Wednesday, September 02, 2015

A tale of sorrow while walking up Moel Famau - the "Hill of Mothers"

Two weeks ago, I went on a holiday walk from the North Wales market town of Ruthin to the top of the nearby Clwydian hill range, Moel Famau, and then back down to Ruthin. At the summit is the remains of a monument to the 50th Jubilee of King George the Third, which was destroyed by lightening shortly after it was built.

This is a beautiful walk in good weather and while demanding is not that difficult.  I did not have a map which was stupid but I had spent a good part of my youth walking up and down the range and was fairly confident that I could find my way.

On the way up I came across by chance the ruined medieval Church of Llanbedr Dyffryn Clwyd or “the church St Peter in the Vale of Clwyd”. It is an amazing place away from the main village and the new 19th Century church of St Peter. The first mention of it in historical records was 1254.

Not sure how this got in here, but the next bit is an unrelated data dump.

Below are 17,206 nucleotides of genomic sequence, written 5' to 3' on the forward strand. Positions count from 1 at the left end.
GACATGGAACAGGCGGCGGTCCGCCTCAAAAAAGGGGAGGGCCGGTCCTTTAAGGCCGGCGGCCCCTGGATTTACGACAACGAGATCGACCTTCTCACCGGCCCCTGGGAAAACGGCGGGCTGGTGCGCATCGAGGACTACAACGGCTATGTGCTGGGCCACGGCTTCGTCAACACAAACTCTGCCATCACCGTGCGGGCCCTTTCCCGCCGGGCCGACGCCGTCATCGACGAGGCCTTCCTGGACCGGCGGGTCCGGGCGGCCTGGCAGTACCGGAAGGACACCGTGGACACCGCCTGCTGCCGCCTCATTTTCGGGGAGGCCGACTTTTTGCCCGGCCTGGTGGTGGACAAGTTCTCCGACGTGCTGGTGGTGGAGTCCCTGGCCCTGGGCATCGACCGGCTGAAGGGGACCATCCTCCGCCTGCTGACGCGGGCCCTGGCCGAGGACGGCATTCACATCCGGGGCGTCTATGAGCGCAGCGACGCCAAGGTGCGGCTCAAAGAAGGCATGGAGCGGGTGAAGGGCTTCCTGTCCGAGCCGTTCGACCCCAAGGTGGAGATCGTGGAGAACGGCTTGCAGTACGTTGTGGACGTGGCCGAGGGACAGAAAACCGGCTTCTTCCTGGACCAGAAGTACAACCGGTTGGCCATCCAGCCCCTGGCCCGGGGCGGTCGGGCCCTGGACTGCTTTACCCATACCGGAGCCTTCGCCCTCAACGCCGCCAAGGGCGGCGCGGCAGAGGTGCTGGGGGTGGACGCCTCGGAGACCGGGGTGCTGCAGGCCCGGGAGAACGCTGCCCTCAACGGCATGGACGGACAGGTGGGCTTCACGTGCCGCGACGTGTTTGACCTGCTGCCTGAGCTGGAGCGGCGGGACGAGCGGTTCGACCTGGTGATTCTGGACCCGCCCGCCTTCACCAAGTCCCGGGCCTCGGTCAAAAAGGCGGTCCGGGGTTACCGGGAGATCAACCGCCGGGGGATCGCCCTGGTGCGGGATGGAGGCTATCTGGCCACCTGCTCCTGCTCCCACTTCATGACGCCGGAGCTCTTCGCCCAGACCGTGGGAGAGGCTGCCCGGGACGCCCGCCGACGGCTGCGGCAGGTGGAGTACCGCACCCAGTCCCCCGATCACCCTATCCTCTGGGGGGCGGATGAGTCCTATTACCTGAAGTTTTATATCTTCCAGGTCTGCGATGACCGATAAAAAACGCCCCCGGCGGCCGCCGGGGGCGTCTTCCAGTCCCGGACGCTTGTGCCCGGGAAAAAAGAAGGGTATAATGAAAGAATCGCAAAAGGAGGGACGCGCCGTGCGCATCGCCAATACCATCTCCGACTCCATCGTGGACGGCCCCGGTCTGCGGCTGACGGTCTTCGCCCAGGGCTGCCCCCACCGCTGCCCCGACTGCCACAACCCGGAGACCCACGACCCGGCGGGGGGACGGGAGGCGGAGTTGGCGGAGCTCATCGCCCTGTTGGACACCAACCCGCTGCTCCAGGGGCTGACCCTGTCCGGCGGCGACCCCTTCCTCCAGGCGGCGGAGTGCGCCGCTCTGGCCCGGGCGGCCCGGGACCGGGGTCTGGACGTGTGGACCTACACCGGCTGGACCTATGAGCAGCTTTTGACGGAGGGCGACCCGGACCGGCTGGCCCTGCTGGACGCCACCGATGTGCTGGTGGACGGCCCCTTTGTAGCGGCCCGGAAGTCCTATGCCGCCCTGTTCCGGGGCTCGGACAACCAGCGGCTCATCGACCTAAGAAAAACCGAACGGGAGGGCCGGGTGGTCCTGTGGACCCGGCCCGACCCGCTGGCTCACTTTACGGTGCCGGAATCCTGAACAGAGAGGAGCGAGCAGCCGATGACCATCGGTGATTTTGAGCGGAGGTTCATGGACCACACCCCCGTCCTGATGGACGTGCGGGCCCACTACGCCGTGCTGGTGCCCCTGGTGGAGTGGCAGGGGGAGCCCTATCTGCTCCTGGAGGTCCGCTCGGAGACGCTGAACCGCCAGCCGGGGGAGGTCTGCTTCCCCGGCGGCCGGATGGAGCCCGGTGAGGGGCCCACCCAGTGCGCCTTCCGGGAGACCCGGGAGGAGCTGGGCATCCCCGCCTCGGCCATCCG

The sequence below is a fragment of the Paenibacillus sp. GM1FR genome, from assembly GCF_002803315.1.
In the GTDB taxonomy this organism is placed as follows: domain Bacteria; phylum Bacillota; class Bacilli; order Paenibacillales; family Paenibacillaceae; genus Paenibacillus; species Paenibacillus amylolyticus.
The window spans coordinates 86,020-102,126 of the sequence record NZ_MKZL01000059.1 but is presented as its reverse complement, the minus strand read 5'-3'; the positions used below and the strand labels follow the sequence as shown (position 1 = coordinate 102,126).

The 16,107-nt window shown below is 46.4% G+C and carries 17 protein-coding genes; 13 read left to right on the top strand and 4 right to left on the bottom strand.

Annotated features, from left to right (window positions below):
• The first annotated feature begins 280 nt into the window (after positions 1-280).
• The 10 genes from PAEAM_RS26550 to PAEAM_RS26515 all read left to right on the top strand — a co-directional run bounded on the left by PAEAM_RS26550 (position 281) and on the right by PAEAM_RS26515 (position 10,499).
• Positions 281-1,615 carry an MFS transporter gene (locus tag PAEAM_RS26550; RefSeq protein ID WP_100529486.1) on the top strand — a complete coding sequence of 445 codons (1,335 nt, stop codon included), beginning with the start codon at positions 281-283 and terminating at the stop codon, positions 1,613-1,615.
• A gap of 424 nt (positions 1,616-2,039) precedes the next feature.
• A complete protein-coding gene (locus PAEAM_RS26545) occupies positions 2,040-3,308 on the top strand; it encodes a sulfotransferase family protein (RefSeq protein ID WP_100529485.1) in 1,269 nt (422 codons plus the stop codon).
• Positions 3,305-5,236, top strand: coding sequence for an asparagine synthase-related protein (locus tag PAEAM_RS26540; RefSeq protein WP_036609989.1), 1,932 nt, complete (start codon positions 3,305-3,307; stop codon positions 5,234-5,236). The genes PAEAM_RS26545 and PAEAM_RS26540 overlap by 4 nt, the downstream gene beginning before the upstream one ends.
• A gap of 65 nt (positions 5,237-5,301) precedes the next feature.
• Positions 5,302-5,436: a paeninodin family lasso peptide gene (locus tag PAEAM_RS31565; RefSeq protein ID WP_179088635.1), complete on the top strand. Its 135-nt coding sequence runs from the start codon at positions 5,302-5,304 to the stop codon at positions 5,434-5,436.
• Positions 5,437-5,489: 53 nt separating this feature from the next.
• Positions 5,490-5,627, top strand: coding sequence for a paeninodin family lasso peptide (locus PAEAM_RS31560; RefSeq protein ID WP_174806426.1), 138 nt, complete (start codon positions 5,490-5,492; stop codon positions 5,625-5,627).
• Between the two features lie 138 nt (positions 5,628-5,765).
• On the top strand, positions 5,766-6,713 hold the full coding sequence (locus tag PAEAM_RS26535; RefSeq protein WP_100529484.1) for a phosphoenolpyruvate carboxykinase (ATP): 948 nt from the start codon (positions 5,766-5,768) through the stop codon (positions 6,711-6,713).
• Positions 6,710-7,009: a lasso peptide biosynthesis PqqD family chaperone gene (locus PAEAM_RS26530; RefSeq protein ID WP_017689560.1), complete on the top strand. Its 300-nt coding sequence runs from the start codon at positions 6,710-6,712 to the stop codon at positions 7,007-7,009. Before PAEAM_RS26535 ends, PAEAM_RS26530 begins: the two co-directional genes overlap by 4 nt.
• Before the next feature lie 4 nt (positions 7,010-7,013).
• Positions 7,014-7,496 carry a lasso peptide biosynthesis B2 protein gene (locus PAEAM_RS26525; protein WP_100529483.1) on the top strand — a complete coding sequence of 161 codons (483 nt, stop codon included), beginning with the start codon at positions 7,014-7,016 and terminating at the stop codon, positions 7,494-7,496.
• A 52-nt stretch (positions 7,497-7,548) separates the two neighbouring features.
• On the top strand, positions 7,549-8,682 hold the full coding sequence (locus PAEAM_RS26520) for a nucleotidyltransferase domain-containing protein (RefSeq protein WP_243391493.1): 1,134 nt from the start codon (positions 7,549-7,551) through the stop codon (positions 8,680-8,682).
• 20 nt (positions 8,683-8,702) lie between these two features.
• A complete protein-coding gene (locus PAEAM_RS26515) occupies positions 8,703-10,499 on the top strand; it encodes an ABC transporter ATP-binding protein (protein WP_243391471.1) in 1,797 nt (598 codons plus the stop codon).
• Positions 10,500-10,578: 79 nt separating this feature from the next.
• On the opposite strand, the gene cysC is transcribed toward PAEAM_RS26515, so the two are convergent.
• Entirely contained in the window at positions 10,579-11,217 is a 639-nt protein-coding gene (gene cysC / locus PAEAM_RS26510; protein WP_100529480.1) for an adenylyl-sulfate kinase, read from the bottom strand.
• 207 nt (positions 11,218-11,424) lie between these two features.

This is a romantic ruin with a wooden bench sited in front overlooking the lovely Clwyd vale with the wonderful inscription on it "To the last of the summer wine" but in the abandoned graveyard, there is also a stone (see bottom right of collage) with the inscription "In memory of Seven Children of H & G Evans, Cae Nant" and then the initials of each child. There is no date nor further information but the old church has not been used for burials since 1905.

How unspeakably horrible to lose 7 children.  Its a reminder how people often romanticise the past and forget what a struggle it was to live and bring up a family during those times.

Despite this melancholy sight I would still recommend you walk up the abandoned footpath to this ancient church and then onto the glorious and windswept views at the top of the "Hill of Mothers", Moel Famau.  Then walk down amongst heather, ferns and sheep along the bottom ridge paths back to Llanbedr then Ruthin.
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